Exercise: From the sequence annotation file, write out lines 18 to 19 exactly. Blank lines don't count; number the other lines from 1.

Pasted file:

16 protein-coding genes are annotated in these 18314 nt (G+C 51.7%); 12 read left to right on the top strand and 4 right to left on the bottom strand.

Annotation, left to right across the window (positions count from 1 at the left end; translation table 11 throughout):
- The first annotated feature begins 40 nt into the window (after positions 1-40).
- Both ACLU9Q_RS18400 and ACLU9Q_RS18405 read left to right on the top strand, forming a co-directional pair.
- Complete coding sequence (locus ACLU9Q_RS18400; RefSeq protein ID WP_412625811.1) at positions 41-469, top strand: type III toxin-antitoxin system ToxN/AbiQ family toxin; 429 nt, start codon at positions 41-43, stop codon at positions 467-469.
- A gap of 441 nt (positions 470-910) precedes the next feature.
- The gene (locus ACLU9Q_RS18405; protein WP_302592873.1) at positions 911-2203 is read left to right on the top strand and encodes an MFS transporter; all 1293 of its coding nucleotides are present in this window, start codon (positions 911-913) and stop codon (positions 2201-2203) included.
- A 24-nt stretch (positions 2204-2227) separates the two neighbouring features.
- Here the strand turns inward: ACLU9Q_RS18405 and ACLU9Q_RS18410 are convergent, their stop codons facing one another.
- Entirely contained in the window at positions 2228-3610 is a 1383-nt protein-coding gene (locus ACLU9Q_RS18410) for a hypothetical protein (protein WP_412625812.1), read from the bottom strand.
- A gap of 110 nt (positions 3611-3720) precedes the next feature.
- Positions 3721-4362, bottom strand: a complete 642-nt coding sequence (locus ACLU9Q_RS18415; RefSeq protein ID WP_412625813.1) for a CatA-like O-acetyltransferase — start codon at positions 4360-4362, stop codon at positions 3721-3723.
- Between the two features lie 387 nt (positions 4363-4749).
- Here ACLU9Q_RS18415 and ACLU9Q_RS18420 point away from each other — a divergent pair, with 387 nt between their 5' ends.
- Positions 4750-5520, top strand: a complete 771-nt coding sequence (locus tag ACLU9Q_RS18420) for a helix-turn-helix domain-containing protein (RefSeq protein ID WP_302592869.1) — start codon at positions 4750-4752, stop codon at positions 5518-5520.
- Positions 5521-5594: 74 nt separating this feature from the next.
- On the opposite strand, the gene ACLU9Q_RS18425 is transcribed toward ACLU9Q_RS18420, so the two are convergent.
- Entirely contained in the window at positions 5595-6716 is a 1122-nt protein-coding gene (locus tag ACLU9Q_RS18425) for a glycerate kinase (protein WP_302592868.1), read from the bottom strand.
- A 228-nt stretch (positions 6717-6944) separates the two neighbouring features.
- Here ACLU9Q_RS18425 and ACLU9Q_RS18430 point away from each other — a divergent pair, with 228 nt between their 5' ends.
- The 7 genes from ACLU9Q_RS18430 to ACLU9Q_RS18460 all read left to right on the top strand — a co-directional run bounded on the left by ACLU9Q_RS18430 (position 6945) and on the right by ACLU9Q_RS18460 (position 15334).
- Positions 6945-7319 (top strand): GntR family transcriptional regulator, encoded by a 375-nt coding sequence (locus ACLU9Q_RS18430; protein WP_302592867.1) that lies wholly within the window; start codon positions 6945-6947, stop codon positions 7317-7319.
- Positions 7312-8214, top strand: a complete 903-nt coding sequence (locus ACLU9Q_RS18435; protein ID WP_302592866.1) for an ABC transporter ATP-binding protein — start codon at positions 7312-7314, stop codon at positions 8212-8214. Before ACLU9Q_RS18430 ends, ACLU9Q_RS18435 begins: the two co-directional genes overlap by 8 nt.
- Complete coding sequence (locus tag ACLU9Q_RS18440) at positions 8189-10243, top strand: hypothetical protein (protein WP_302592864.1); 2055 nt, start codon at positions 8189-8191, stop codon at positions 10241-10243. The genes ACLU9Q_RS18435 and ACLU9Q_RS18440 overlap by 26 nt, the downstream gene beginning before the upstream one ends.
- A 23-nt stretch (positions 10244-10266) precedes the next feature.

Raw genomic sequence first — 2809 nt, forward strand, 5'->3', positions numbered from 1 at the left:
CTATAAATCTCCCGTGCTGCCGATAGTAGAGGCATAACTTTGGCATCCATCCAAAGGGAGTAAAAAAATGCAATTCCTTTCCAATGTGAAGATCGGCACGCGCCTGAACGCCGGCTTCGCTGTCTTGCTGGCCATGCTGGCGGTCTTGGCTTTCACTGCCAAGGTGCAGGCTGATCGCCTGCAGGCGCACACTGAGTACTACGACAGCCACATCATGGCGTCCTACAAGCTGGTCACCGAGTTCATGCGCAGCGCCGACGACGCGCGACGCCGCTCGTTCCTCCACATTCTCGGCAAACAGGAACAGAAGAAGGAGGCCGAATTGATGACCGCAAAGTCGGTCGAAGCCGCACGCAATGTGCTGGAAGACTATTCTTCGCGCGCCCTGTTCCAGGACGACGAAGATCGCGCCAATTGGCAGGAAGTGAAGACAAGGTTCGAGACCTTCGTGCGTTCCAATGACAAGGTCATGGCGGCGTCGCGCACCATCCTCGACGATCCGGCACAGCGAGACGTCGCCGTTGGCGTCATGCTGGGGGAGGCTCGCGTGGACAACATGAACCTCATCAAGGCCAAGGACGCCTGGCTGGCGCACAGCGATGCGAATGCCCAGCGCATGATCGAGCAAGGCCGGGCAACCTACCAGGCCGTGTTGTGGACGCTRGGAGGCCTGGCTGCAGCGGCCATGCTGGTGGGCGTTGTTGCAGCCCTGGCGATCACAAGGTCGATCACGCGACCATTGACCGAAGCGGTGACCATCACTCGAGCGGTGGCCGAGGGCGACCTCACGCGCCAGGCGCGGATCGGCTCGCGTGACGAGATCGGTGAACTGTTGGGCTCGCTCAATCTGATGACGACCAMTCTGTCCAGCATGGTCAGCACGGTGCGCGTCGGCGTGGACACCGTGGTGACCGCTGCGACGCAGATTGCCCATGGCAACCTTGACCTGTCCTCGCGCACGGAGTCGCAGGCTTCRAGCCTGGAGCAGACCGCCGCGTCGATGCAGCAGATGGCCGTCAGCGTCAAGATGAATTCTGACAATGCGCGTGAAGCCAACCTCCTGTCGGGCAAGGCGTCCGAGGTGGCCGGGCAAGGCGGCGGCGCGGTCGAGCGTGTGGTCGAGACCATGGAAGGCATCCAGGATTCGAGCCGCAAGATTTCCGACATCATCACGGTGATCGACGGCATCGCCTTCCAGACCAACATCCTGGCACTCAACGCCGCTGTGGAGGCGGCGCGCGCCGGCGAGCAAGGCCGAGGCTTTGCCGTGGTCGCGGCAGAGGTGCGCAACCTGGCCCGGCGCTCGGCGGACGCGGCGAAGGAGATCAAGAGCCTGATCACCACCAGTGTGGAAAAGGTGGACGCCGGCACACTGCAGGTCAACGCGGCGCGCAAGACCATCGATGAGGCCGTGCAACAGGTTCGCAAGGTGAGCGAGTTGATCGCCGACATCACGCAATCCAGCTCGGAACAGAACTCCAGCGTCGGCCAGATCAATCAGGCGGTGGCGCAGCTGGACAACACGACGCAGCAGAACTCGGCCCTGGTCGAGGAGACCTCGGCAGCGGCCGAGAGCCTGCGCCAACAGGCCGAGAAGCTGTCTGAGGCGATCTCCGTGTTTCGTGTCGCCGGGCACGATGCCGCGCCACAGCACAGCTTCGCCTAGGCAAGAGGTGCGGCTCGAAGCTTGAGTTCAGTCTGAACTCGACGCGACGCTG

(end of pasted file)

- Entirely contained in the window at positions 5595-6716 is a 1122-nt protein-coding gene (locus tag ACLU9Q_RS18425) for a glycerate kinase (protein WP_302592868.1), read from the bottom strand.
- A 228-nt stretch (positions 6717-6944) separates the two neighbouring features.